• I would also go with option 2 or 3 depending on who will create the accounts.
    I also strongly recommend that also these accounts have a "manager" I find too many non human accounts that nobody seems to own or claim ownership for and yet no one wants to remove them because it is scary to be the one who breaks the system.

    Good luck
  • On 8/28/2018 7:44 AM, joakim ganse wrote:
    >
    > I would also go with option 2 or 3 depending on who will create the
    > accounts.
    > I also strongly recommend that also these accounts have a "manager" I
    > find too many non human accounts that nobody seems to own or claim
    > ownership for and yet no one wants to remove them because it is scary to
    > be the one who breaks the system.


    Does a singular manager help, or would an Org Role or Group be better so
    'ownership' can be passed around?

    Of course your root problem is that no one takes ownership, so expecting
    them to pass the buck may be too much to ask.


  • I also strongly recommend that also these accounts have a "manager" I find too many non human accounts that nobody seems to own or claim ownership for and yet no one wants to remove them because it is scary to be the one who breaks the system.

    This is main reason, why these "virtual workers" (robots) life cycle suppose to start in HR (or closest to HR system) and follow all "standard" identity life cycle steps.
    For identity behavior is almost no differences between human (working for wages) workers and virtual workers.
  • A lot of good information and feedback all around. Thank you dgersic, al_b, geoff, and joakim!

    In alignment with expectations; the HR route is challenging since we would be entering non-human "workers" into the system. However, inherently the HR solution seems to address a lot of the concerns around ownership (i.e. the "manager" of the worker). I think this may be the route we will go down since ownership and re-certification of these IDs is important to our organization.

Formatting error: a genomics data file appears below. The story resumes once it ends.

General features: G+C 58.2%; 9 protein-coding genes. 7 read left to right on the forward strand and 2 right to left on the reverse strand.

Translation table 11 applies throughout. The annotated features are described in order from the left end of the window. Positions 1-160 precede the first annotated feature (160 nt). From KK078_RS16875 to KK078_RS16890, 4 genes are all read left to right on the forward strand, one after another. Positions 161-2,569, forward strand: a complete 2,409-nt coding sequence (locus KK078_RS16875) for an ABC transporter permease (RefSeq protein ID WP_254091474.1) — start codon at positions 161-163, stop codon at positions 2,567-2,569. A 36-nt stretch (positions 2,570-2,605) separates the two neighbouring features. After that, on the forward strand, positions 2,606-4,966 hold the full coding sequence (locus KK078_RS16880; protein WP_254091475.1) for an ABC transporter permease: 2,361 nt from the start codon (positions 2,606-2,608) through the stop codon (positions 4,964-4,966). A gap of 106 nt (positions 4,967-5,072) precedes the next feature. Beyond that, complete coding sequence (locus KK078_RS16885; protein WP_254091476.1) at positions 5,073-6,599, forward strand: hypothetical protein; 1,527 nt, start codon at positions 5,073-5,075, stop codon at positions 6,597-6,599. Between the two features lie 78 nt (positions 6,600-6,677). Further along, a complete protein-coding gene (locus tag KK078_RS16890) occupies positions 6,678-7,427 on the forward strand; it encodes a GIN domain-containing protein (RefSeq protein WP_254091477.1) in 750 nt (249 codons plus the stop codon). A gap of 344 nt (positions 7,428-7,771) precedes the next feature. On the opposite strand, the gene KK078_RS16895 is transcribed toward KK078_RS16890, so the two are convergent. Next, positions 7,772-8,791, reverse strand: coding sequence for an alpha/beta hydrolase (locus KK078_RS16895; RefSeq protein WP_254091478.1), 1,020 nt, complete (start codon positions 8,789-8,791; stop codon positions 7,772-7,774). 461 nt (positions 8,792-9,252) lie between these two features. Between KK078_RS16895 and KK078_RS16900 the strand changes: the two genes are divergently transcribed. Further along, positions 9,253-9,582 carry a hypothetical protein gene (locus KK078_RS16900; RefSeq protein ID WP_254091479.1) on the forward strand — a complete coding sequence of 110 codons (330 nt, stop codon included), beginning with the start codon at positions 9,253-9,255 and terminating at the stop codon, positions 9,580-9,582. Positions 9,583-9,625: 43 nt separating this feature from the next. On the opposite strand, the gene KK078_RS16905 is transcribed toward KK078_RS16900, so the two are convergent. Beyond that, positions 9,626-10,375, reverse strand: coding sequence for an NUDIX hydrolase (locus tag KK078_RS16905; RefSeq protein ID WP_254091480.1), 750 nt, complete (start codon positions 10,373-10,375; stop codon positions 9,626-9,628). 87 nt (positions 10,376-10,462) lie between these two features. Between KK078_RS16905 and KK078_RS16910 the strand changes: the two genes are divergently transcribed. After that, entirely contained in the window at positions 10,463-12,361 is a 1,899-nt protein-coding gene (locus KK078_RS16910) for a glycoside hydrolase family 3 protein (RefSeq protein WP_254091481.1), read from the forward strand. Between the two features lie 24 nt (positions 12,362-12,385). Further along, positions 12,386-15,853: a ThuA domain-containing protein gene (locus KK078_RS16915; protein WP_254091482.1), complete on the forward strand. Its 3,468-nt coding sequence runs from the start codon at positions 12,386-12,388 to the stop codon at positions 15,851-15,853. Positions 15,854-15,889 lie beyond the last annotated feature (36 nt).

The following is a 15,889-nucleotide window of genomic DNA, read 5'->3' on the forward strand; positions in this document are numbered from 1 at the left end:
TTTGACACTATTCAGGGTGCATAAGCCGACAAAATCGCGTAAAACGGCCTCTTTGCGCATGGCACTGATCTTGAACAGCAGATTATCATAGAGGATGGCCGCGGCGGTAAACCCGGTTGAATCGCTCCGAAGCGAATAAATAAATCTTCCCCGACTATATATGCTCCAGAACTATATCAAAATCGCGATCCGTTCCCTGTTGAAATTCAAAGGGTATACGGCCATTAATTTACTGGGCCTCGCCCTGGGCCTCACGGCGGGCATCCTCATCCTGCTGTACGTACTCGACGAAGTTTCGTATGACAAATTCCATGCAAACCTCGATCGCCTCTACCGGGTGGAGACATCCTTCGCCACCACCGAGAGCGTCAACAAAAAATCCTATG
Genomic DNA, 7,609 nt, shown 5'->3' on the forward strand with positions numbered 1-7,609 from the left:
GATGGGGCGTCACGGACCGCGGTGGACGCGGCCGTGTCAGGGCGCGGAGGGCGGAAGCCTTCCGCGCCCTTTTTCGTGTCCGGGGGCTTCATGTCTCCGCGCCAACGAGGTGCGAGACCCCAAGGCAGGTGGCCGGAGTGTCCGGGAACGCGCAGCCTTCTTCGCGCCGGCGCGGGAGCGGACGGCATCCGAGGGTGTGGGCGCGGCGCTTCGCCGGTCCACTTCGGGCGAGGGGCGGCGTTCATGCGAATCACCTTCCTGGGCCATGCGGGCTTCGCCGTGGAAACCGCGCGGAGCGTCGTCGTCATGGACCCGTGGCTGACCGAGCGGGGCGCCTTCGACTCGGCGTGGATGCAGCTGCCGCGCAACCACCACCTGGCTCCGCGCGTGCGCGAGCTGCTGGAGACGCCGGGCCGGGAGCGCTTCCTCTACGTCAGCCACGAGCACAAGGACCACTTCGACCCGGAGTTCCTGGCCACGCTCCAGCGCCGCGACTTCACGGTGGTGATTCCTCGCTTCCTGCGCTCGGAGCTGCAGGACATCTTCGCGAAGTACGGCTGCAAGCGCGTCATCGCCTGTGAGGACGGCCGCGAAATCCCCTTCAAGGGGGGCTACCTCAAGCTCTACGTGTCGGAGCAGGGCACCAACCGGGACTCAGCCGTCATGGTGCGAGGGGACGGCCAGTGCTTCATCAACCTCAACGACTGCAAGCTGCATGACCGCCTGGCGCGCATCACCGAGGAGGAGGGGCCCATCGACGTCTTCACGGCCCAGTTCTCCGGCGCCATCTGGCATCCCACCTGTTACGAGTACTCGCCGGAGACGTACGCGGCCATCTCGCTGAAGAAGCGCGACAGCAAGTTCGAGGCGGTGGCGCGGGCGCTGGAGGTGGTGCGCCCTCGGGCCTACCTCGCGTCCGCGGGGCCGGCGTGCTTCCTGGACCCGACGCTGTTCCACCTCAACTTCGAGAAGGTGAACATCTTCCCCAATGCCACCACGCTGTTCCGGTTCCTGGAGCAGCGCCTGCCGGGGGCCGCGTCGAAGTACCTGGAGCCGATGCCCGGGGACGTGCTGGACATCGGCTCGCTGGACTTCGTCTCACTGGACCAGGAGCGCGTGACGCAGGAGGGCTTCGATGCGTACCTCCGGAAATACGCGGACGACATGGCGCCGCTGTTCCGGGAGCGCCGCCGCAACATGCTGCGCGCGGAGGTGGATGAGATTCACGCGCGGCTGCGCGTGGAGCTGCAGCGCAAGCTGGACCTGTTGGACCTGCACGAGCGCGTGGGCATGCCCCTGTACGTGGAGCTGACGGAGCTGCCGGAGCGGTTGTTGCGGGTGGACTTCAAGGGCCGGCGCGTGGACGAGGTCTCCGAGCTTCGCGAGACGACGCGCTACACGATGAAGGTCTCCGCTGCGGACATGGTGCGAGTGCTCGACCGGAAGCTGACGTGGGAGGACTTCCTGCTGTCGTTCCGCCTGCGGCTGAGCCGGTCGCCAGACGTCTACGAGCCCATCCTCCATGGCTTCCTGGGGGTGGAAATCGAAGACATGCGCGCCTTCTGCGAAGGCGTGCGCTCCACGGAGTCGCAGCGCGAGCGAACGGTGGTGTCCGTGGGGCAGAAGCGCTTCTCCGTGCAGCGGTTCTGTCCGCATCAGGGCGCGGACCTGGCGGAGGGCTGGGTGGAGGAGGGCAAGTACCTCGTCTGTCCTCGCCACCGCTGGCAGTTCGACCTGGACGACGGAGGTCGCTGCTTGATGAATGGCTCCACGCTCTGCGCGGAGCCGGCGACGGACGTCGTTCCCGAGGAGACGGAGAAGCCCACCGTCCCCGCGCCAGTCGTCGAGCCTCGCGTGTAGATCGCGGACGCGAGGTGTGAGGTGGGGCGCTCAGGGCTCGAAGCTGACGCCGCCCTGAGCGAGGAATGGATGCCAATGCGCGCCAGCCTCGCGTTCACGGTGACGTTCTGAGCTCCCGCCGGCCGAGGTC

#2 and #3 are essentially the same. Somebody, somewhere, is the source of authority for these non-people. You could use a PRD to allow them to be created. Or you could roll some web application with a back end database, and get them from that (JDBC). Or, I suppose, your custom web application could supply the details via SOAP or REST, either to a driver, or to a PRD. In the end, it's all the same thing, just the implimentation details change a bit.

    #4, maybe. I'd need a better understanding of what these accounts are for, what they need, and whether it makes sense to provision them centrally from a vault, or not.


    I think there may be some confusion on my initial post; I will try to break them down a little better. :)

    #2 - I was thinking of a UserApp Workflow where colleagues could "request" or "terminate" a non-human account

    #3 - In this case, the RPA team would keep a database of their "non-human" workers and an IDM JDBC driver would (de)provision them based upon the DB view/table

    #4 - If a human worker account was provisioned by IDM into eDirectory LDAP, Active Directory, etc.; this would be each account provisioned independently in those systems instead of managed within IDM (i.e. "don't manage the accounts")


    Thanks,
    -JW
  • Geoffrey Carman wrote:

    > Does a singular manager help, or would an Org Role or Group be better so
    > 'ownership' can be passed around?
    >
    > Of course your root problem is that no one takes ownership, so expecting them
    > to pass the buck may be too much to ask.


    You might want to link those accounts to a department or costcenter instead (or
    additionally). There's always an owner/manager for these and whoever owns the
    costcenter or manages the department also has final responsibility for the
    account.

    --
    http://www.is4it.de/en/solution/identity-access-management/